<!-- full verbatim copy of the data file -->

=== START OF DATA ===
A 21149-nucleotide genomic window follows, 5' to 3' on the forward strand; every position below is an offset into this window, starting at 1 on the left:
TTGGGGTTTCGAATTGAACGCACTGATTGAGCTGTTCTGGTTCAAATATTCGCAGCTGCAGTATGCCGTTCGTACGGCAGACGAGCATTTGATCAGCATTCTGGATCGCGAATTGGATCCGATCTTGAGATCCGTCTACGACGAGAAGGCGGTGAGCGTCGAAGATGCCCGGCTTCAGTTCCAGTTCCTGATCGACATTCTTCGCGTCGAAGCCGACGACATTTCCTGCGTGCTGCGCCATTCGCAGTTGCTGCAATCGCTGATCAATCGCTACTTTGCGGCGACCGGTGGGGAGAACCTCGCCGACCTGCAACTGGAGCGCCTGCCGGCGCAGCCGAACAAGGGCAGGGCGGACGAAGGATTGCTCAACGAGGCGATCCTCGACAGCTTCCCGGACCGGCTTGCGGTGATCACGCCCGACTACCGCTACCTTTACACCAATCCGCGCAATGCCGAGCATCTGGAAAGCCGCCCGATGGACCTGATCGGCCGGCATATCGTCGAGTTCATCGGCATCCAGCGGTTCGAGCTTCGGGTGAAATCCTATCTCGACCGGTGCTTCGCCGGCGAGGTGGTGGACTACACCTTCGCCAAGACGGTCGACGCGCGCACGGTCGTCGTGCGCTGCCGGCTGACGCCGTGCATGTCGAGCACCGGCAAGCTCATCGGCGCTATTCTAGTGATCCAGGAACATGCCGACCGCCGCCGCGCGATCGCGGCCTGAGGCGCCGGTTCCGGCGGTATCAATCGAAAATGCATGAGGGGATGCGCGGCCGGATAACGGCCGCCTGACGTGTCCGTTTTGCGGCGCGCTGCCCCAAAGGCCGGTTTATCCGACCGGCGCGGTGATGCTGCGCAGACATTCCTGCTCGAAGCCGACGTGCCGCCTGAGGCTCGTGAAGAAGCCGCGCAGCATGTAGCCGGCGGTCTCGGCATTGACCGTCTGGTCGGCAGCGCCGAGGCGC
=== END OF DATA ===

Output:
A 21149-nucleotide genomic window follows, 5' to 3' on the forward strand; every position below is an offset into this window, starting at 1 on the left:
TTGGGGTTTCGAATTGAACGCACTGATTGAGCTGTTCTGGTTCAAATATTCGCAGCTGCAGTATGCCGTTCGTACGGCAGACGAGCATTTGATCAGCATTCTGGATCGCGAATTGGATCCGATCTTGAGATCCGTCTACGACGAGAAGGCGGTGAGCGTCGAAGATGCCCGGCTTCAGTTCCAGTTCCTGATCGACATTCTTCGCGTCGAAGCCGACGACATTTCCTGCGTGCTGCGCCATTCGCAGTTGCTGCAATCGCTGATCAATCGCTACTTTGCGGCGACCGGTGGGGAGAACCTCGCCGACCTGCAACTGGAGCGCCTGCCGGCGCAGCCGAACAAGGGCAGGGCGGACGAAGGATTGCTCAACGAGGCGATCCTCGACAGCTTCCCGGACCGGCTTGCGGTGATCACGCCCGACTACCGCTACCTTTACACCAATCCGCGCAATGCCGAGCATCTGGAAAGCCGCCCGATGGACCTGATCGGCCGGCATATCGTCGAGTTCATCGGCATCCAGCGGTTCGAGCTTCGGGTGAAATCCTATCTCGACCGGTGCTTCGCCGGCGAGGTGGTGGACTACACCTTCGCCAAGACGGTCGACGCGCGCACGGTCGTCGTGCGCTGCCGGCTGACGCCGTGCATGTCGAGCACCGGCAAGCTCATCGGCGCTATTCTAGTGATCCAGGAACATGCCGACCGCCGCCGCGCGATCGCGGCCTGAGGCGCCGGTTCCGGCGGTATCAATCGAAAATGCATGAGGGGATGCGCGGCCGGATAACGGCCGCCTGACGTGTCCGTTTTGCGGCGCGCTGCCCCAAAGGCCGGTTTATCCGACCGGCGCGGTGATGCTGCGCAGACATTCCTGCTCGAAGCCGACGTGCCGCCTGAGGCTCGTGAAGAAGCCGCGCAGCATGTAGCCGGCGGTCTCGGCATTGACCGTCTGGTCGGCAGCGCCGAGGCGC